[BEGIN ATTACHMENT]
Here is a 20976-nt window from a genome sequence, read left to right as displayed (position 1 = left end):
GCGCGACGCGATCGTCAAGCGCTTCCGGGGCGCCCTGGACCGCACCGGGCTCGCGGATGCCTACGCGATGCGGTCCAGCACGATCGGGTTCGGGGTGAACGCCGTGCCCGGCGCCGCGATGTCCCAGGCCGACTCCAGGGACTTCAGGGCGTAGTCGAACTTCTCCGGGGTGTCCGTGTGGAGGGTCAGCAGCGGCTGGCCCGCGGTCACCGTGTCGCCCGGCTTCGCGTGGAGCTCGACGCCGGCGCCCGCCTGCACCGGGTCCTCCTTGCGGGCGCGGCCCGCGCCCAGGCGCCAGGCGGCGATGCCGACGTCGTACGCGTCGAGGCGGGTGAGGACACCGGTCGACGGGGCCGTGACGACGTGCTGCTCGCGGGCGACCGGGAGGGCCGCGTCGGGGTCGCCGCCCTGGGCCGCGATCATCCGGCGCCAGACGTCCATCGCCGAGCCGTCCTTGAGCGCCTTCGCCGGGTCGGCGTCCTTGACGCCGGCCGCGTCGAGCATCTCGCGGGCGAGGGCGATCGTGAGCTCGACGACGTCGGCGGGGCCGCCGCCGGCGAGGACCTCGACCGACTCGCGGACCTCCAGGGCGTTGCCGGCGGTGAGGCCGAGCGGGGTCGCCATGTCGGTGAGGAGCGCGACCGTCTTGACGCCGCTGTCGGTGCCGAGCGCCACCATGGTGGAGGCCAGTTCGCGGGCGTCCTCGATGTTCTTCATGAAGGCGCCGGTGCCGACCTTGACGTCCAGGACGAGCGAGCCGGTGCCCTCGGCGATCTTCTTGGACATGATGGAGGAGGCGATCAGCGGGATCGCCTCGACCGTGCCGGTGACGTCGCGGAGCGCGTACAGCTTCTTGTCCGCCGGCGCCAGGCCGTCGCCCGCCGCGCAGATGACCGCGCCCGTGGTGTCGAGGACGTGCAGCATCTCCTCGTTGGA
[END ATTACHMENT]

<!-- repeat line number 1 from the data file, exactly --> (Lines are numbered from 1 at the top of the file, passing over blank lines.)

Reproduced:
Here is a 20976-nt window from a genome sequence, read left to right as displayed (position 1 = left end):